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Last Will and Testament vs. Power of Attorney

Written by: FindLaw Staff , Contributing Author
Reviewed by: Catherine Hodder, Esq. , Senior Legal Writer
Last updated March 12, 2024
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Still not sure what estate planning tools you need?

A last will and testament and power of attorney are estate planning documents that operate under different circumstances. Both forms offer peace of mind to your loved ones; however, they do not replace one another. This article explains how these documents work together as part of your estate plan.

Table of Contents

What Is a Last Will and Testament?

A last will and testament is a legal document where you leave instructions and express your wishes for your property when you die. In your will, you can:

  • Appoint a personal representative (or executor) to handle your estate through the probate process in probate court.
  • Designate a guardian for your minor children.
  • Direct your personal property distribution.
  • Create testamentary trusts.

The testator is the one who makes a will, while those receiving property or money from your estate are beneficiaries. Once you create your will, you must sign it in front of two disinterested witnesses who are generally not in a position to not inherit from your estate.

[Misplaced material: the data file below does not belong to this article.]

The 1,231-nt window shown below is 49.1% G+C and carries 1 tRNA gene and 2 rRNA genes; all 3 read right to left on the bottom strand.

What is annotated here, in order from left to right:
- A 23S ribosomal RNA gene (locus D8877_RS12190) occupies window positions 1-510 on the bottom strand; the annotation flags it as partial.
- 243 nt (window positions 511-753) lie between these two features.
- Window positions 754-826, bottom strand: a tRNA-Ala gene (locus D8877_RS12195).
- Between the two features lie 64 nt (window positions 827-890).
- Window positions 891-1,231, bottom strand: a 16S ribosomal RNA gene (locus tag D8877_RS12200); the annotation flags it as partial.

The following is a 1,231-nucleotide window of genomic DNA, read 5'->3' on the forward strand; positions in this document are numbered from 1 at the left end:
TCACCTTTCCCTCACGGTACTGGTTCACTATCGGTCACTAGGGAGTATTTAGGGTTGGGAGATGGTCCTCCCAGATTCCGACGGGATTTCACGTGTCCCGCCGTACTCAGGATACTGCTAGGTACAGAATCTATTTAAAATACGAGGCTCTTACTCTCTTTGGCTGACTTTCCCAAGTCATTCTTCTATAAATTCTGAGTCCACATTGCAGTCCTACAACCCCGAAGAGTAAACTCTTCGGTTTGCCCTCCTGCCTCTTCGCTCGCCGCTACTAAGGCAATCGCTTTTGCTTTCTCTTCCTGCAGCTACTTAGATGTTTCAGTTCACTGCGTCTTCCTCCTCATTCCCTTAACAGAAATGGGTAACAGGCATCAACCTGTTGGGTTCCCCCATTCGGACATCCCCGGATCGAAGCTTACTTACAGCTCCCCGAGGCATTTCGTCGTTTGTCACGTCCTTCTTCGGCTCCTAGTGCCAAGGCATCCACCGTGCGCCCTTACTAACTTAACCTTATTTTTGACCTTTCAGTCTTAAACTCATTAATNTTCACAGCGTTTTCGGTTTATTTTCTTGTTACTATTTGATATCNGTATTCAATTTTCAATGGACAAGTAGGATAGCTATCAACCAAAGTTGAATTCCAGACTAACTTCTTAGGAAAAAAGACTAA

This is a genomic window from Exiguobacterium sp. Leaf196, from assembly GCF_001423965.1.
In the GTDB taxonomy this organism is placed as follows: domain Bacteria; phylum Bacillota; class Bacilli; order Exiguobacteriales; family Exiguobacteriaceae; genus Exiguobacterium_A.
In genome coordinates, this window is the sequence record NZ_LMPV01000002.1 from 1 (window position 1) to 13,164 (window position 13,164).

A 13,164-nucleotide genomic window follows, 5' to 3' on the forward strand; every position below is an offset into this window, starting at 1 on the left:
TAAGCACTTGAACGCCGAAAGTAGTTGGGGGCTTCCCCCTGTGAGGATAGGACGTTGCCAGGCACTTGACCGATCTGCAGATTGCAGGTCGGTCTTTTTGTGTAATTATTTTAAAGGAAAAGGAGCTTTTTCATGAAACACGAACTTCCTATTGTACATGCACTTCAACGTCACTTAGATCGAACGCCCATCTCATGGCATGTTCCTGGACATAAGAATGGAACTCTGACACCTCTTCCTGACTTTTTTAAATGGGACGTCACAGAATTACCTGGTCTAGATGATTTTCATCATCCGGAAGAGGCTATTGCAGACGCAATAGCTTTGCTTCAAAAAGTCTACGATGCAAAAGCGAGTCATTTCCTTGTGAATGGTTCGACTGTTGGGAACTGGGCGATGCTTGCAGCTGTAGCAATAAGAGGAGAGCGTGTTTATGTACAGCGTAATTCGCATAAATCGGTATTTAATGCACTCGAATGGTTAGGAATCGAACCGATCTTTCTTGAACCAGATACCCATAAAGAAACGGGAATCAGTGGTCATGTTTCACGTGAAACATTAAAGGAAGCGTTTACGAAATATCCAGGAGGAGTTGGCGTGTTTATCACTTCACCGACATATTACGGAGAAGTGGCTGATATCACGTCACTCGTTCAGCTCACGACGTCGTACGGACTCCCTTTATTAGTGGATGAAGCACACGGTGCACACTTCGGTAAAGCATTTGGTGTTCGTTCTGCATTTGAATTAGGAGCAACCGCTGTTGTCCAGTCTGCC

You can revoke or change your will as long as you are competent. If you want to revoke it, you create a new will with language revoking your previous will. If you want to make a small change to your will, you can make a codicil document. These documents must follow the same witness requirements.

A will is not effective until your death. Timing is the main difference between a will and a power of attorney. If you need someone to manage your property or help you with decisions while you are still alive, execute a power of attorney.

What Is a Power of Attorney?

A power of attorney is a legal document giving someone you name (your agent) the authority to act on your behalf. Power of attorney documents only govern when you are alive.

Two main estate planning tools are a financial power of attorney and a medical power of attorney (also known as a health care directive or living will). The power of attorney document appoints an agent or attorney-in-fact to act on financial and medical matters if the principal is incompetent or incapacitated. A power of attorney (POA) can even be used for convenience, allowing the agent decision-making authority when the principal travels.